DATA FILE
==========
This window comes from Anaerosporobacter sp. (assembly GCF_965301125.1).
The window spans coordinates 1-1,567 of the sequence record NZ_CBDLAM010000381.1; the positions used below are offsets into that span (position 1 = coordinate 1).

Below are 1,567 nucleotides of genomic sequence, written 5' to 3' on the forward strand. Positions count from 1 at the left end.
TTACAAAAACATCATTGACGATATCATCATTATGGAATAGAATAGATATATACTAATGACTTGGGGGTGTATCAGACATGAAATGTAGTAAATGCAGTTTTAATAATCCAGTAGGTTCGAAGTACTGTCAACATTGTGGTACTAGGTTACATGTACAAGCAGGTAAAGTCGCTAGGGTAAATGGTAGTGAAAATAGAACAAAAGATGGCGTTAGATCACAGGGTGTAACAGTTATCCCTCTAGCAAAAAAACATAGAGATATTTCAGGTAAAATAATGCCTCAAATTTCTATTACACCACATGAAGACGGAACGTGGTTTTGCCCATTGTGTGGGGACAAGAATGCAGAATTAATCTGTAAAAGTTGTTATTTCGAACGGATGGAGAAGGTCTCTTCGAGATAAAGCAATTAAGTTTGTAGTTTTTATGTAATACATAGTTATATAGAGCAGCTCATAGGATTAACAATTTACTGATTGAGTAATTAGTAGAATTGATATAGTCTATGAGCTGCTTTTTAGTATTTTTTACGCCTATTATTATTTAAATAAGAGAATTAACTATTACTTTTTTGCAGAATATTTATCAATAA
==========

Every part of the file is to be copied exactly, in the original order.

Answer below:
This window comes from Anaerosporobacter sp. (assembly GCF_965301125.1).
The window spans coordinates 1-1,567 of the sequence record NZ_CBDLAM010000381.1; the positions used below are offsets into that span (position 1 = coordinate 1).

Below are 1,567 nucleotides of genomic sequence, written 5' to 3' on the forward strand. Positions count from 1 at the left end.
TTACAAAAACATCATTGACGATATCATCATTATGGAATAGAATAGATATATACTAATGACTTGGGGGTGTATCAGACATGAAATGTAGTAAATGCAGTTTTAATAATCCAGTAGGTTCGAAGTACTGTCAACATTGTGGTACTAGGTTACATGTACAAGCAGGTAAAGTCGCTAGGGTAAATGGTAGTGAAAATAGAACAAAAGATGGCGTTAGATCACAGGGTGTAACAGTTATCCCTCTAGCAAAAAAACATAGAGATATTTCAGGTAAAATAATGCCTCAAATTTCTATTACACCACATGAAGACGGAACGTGGTTTTGCCCATTGTGTGGGGACAAGAATGCAGAATTAATCTGTAAAAGTTGTTATTTCGAACGGATGGAGAAGGTCTCTTCGAGATAAAGCAATTAAGTTTGTAGTTTTTATGTAATACATAGTTATATAGAGCAGCTCATAGGATTAACAATTTACTGATTGAGTAATTAGTAGAATTGATATAGTCTATGAGCTGCTTTTTAGTATTTTTTACGCCTATTATTATTTAAATAAGAGAATTAACTATTACTTTTTTGCAGAATATTTATCAATAA